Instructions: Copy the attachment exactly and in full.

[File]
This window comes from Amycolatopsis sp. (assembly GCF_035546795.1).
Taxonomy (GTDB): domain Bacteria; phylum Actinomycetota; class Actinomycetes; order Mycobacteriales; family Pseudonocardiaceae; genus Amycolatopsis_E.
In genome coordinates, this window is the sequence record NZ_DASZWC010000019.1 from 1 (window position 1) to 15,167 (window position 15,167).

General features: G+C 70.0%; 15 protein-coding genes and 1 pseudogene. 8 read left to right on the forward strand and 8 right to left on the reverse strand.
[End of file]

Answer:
This window comes from Amycolatopsis sp. (assembly GCF_035546795.1).
Taxonomy (GTDB): domain Bacteria; phylum Actinomycetota; class Actinomycetes; order Mycobacteriales; family Pseudonocardiaceae; genus Amycolatopsis_E.
In genome coordinates, this window is the sequence record NZ_DASZWC010000019.1 from 1 (window position 1) to 15,167 (window position 15,167).

General features: G+C 70.0%; 15 protein-coding genes and 1 pseudogene. 8 read left to right on the forward strand and 8 right to left on the reverse strand.